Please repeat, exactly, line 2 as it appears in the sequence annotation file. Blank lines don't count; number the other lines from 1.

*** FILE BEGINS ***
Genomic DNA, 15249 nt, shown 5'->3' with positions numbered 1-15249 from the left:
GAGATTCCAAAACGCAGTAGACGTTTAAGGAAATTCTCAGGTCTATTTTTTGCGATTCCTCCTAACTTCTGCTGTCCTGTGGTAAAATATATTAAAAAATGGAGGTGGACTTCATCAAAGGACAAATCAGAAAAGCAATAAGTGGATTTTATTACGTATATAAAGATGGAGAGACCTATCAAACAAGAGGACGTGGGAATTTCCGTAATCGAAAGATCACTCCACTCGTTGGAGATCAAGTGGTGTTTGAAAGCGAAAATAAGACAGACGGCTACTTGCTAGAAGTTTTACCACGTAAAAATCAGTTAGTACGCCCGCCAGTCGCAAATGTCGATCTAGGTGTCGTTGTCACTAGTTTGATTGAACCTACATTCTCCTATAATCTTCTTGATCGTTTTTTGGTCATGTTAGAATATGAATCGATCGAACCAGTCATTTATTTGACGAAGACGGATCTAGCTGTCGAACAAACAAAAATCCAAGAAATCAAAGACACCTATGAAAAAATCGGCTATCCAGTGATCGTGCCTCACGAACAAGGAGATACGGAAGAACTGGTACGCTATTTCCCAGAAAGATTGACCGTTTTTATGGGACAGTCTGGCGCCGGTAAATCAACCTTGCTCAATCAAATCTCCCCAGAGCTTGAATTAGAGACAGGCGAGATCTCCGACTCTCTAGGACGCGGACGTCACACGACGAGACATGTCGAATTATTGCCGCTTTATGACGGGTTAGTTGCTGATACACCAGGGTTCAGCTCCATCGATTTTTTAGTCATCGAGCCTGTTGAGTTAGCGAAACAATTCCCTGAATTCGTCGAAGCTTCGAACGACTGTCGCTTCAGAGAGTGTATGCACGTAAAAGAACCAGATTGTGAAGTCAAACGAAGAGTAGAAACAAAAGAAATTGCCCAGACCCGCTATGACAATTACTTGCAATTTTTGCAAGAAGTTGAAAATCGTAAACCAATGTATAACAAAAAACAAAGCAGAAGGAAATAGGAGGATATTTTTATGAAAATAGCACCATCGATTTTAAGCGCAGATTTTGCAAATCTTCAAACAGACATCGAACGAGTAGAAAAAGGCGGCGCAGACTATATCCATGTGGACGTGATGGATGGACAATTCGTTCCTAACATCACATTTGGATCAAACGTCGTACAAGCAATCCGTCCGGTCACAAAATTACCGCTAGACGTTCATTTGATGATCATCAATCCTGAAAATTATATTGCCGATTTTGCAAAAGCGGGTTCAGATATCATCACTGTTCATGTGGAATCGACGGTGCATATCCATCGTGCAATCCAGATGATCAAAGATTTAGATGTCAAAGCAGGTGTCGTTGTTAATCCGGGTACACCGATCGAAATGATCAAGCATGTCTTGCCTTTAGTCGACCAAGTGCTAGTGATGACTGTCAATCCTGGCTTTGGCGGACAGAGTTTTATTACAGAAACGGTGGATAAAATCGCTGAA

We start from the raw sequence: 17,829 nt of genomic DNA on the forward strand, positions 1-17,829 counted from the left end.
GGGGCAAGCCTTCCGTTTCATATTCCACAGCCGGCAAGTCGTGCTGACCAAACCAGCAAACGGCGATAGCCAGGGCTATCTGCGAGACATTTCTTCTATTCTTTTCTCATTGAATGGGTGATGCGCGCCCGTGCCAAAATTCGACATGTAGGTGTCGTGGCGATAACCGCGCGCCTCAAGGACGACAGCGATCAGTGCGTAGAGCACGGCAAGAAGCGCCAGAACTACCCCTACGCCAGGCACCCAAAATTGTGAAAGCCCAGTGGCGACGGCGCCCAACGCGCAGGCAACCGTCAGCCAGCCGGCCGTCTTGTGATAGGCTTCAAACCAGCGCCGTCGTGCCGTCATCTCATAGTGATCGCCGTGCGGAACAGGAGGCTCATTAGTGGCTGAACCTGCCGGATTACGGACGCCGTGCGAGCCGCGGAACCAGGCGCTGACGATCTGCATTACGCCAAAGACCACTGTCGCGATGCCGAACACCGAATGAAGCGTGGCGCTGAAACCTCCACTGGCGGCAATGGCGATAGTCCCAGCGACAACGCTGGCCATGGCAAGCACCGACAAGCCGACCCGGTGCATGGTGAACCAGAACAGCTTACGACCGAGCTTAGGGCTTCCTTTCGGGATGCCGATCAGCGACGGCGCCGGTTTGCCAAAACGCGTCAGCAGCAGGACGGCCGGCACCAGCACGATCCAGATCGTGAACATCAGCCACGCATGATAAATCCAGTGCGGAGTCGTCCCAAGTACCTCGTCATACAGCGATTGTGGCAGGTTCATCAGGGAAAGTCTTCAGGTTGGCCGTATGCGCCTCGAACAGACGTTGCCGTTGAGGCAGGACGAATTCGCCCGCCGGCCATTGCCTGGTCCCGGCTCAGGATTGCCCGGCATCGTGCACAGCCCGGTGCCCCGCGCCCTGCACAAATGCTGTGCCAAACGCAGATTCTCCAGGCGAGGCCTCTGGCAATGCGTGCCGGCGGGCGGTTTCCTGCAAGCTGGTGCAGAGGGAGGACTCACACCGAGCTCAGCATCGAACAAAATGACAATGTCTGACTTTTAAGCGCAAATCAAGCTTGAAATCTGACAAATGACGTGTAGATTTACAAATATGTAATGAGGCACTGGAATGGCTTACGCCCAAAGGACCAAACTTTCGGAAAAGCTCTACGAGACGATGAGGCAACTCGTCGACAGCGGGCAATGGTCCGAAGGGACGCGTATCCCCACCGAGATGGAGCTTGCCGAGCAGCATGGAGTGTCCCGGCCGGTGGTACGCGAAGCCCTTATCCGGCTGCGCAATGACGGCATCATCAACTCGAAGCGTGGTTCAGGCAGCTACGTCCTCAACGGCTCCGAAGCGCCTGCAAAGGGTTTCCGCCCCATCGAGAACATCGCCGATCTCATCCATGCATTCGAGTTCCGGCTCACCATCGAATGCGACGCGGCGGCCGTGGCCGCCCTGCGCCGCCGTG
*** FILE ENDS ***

GAGATTCCAAAACGCAGTAGACGTTTAAGGAAATTCTCAGGTCTATTTTTTGCGATTCCTCCTAACTTCTGCTGTCCTGTGGTAAAATATATTAAAAAATGGAGGTGGACTTCATCAAAGGACAAATCAGAAAAGCAATAAGTGGATTTTATTACGTATATAAAGATGGAGAGACCTATCAAACAAGAGGACGTGGGAATTTCCGTAATCGAAAGATCACTCCACTCGTTGGAGATCAAGTGGTGTTTGAAAGCGAAAATAAGACAGACGGCTACTTGCTAGAAGTTTTACCACGTAAAAATCAGTTAGTACGCCCGCCAGTCGCAAATGTCGATCTAGGTGTCGTTGTCACTAGTTTGATTGAACCTACATTCTCCTATAATCTTCTTGATCGTTTTTTGGTCATGTTAGAATATGAATCGATCGAACCAGTCATTTATTTGACGAAGACGGATCTAGCTGTCGAACAAACAAAAATCCAAGAAATCAAAGACACCTATGAAAAAATCGGCTATCCAGTGATCGTGCCTCACGAACAAGGAGATACGGAAGAACTGGTACGCTATTTCCCAGAAAGATTGACCGTTTTTATGGGACAGTCTGGCGCCGGTAAATCAACCTTGCTCAATCAAATCTCCCCAGAGCTTGAATTAGAGACAGGCGAGATCTCCGACTCTCTAGGACGCGGACGTCACACGACGAGACATGTCGAATTATTGCCGCTTTATGACGGGTTAGTTGCTGATACACCAGGGTTCAGCTCCATCGATTTTTTAGTCATCGAGCCTGTTGAGTTAGCGAAACAATTCCCTGAATTCGTCGAAGCTTCGAACGACTGTCGCTTCAGAGAGTGTATGCACGTAAAAGAACCAGATTGTGAAGTCAAACGAAGAGTAGAAACAAAAGAAATTGCCCAGACCCGCTATGACAATTACTTGCAATTTTTGCAAGAAGTTGAAAATCGTAAACCAATGTATAACAAAAAACAAAGCAGAAGGAAATAGGAGGATATTTTTATGAAAATAGCACCATCGATTTTAAGCGCAGATTTTGCAAATCTTCAAACAGACATCGAACGAGTAGAAAAAGGCGGCGCAGACTATATCCATGTGGACGTGATGGATGGACAATTCGTTCCTAACATCACATTTGGATCAAACGTCGTACAAGCAATCCGTCCGGTCACAAAATTACCGCTAGACGTTCATTTGATGATCATCAATCCTGAAAATTATATTGCCGATTTTGCAAAAGCGGGTTCAGATATCATCACTGTTCATGTGGAATCGACGGTGCATATCCATCGTGCAATCCAGATGATCAAAGATTTAGATGTCAAAGCAGGTGTCGTTGTTAATCCGGGTACACCGATCGAAATGATCAAGCATGTCTTGCCTTTAGTCGACCAAGTGCTAGTGATGACTGTCAATCCTGGCTTTGGCGGACAGAGTTTTATTACAGAAACGGTGGATAAAATCGCTGAA